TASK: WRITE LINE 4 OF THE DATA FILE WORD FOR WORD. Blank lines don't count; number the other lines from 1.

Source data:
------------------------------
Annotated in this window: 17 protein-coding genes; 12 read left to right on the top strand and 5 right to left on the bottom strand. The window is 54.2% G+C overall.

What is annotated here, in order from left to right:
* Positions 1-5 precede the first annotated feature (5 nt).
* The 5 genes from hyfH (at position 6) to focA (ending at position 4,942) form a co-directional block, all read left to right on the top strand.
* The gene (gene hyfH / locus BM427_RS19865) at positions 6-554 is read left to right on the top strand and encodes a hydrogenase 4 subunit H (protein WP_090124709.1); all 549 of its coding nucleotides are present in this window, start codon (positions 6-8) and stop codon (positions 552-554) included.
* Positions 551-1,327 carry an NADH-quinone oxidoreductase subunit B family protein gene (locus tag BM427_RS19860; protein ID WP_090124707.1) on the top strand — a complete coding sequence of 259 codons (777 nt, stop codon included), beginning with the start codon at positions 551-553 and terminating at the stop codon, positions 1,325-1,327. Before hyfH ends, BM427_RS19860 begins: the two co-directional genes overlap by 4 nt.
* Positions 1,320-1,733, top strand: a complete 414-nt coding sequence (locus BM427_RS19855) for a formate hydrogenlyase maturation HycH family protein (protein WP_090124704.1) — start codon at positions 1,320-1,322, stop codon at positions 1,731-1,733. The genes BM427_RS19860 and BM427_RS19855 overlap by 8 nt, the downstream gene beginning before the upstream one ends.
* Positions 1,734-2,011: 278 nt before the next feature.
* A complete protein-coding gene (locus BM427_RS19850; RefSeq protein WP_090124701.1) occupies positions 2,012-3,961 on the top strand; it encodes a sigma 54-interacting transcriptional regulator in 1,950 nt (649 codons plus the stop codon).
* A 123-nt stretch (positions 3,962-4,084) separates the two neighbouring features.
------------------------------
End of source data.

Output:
* The 5 genes from hyfH (at position 6) to focA (ending at position 4,942) form a co-directional block, all read left to right on the top strand.